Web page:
Reviews and Ratings for Financial adviser Chris Wheatman, Lancaster

5 useful tips for building a nest egg for children during a cost of living crisis

As a parent or grandparent, creating a nest egg for children may be one of your goals. However, the cost of living crisis may mean you’re worried about whether you can still put enough aside to build a savings account for them.

Creating a nest egg for children is a common goal. According to a report in FT Adviser, more than 6 in 10 new parents start saving or investing for their newborn.

Putting money aside throughout their childhood could mean they can reach milestones easier. Your child could use it to support their education, purchase a first home or pay for driving lessons.

As you review your expenses in light of rising inflation, you should look at the steps you’re taking to build up a nest egg too. Here are five tips that could help you stay on track.

1. Make nest egg contributions part of your budget

If contributing to a savings account on behalf of your child is important to you, make it part of your budget.

Putting the savings as an outgoing alongside paying your mortgage or utility bills can help you prioritise it.

Another simple step is to arrange a standing order. This means you don’t have to remember to transfer the money each month. A standing order will automatically transfer the sum on a specified date. It means you don’t risk forgetting about the contribution and spending the money on something else.

2. Stick to regular contributions

Even if you need to reduce how much you’re putting away, make regular contributions. Small but frequent contributions can add up to more than you expect.

When you’re building up a nest egg, consistency is key.

While the FT Adviser research found that many new parents have intentions of creating a nest egg for their children, by the time the child reaches secondary school, only 54% are still making contributions.

Adding £10 a week to your child’s savings account for 18 years adds up to more than £9,000 – a sum that can really give them a helping hand as they become more independent.

Another option to consider is using a “round-up” feature, which many banks now offer. When you make a purchase, your bank rounds up the cost to the nearest pound and transfers the difference to a savings account. So, if you purchased a £2.70 coffee, 30p would be added to your nest egg. The individual figures are small but combined they can give savings a boost.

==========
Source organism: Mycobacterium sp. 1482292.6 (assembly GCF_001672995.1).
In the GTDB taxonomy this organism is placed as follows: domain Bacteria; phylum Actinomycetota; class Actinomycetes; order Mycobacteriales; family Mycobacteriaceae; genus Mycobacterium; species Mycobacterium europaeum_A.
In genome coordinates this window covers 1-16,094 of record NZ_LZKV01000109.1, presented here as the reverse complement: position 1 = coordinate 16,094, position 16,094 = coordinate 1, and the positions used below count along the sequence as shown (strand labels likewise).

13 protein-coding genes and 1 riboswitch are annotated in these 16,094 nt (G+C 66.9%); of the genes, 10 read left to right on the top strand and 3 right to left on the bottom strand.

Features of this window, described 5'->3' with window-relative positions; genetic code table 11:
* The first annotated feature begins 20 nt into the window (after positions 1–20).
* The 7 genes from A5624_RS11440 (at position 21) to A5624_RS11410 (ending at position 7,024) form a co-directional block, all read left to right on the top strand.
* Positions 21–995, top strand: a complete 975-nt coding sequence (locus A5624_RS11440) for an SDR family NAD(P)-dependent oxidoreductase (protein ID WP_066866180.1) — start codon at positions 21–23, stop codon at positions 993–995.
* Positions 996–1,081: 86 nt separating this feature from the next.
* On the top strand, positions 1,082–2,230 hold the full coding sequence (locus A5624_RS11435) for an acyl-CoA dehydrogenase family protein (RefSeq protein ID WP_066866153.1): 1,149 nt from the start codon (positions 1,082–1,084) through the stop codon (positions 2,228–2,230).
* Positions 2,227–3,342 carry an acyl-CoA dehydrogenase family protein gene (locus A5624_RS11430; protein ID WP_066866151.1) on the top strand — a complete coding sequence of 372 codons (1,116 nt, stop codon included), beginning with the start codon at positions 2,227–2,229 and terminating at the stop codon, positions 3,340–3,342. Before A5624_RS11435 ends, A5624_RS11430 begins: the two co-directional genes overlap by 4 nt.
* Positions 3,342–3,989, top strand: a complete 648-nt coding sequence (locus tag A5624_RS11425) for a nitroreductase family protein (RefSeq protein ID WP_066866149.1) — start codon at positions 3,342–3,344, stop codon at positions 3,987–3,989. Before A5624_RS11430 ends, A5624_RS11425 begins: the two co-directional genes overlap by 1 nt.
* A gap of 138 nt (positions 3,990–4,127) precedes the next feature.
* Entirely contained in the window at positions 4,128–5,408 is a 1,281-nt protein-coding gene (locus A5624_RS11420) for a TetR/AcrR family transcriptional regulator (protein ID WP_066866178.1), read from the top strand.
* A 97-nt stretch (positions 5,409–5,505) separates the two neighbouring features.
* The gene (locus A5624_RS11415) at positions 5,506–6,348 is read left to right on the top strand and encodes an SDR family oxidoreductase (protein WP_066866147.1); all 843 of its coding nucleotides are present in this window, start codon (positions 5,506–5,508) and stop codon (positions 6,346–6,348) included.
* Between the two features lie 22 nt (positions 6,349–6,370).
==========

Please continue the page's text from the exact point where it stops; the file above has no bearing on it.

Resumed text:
3. Make your savings efficient

Considering tax efficiency can help you get the most out of the savings you’re putting aside.

If you’re saving on behalf of your child, one option to consider is a Junior ISA (JISA), which provides a tax-efficient way to save or invest. For the 2022/23 tax year, you can add up to £9,000 to a JISA.

One thing to keep in mind with a JISA is that the money will not be accessible until the child is 18. As a result, it’s not the right option if you may want to access the savings sooner.

The child will also be able to access the money how they wish once they turn 18. So, it may be a good idea to discuss how they could use the money to reach their goals.

4. Shop around for the best interest rate

While rising prices may put pressure on your budget, it is good news for savers.

To tackle rising inflation, the Bank of England (BoE) has increased its base interest rate several times this year. After more than a decade of very low interest on savings, there are now better options available.

Shopping around for an account that’s right for you and provides a competitive interest rate can make your savings work harder. Over the years that you could be contributing to a nest egg, even a small difference in the interest rate can have an effect.

The BoE is expected to make further increases to its base interest rate. Regularly reviewing the interest your savings are earning and what your other options are can make sure you’re getting the most out of your money.

5. Consider investing

While money held in a savings account earns interest, the rate of inflation is likely higher. In real terms, this means that the value of the savings is falling, as it’ll be able to buy less and less as costs rise.

Over the long term, inflation can have a serious effect on the value of your savings.

£10,000 in a savings account in 2011 would need to have grown to £11,941 to deliver the same value in 2021, according to the BoE’s inflation calculator. It’s very unlikely that interest would have delivered the returns needed to maintain the value of your savings.

If you will be saving over the long term, investing the money could provide a solution. While investments can experience volatility and fall in value, over the long term, they have historically delivered returns above inflation, so the value of your nest egg could grow.

Despite this, a report in the Independent, found that 83% of parents who are saving for children do so exclusively in cash.

If you’re thinking about investing, it’s vital you consider what level of risk is appropriate for your goals. This is something we can help with.

Do you have questions about building a nest egg for children?

Making a nest egg for children or grandchildren part of your financial plan can help you reach your goal. We’re here to help you understand what steps you can take to provide your loved ones with financial support and answer any questions you have. Please contact us to arrange a meeting.

Please note: This blog is for general information only and does not constitute advice. The information is aimed at retail clients only.

The value of your investment can go down as well as up and you may not get back the full amount you invested. Past performance is not a reliable indicator of future performance.

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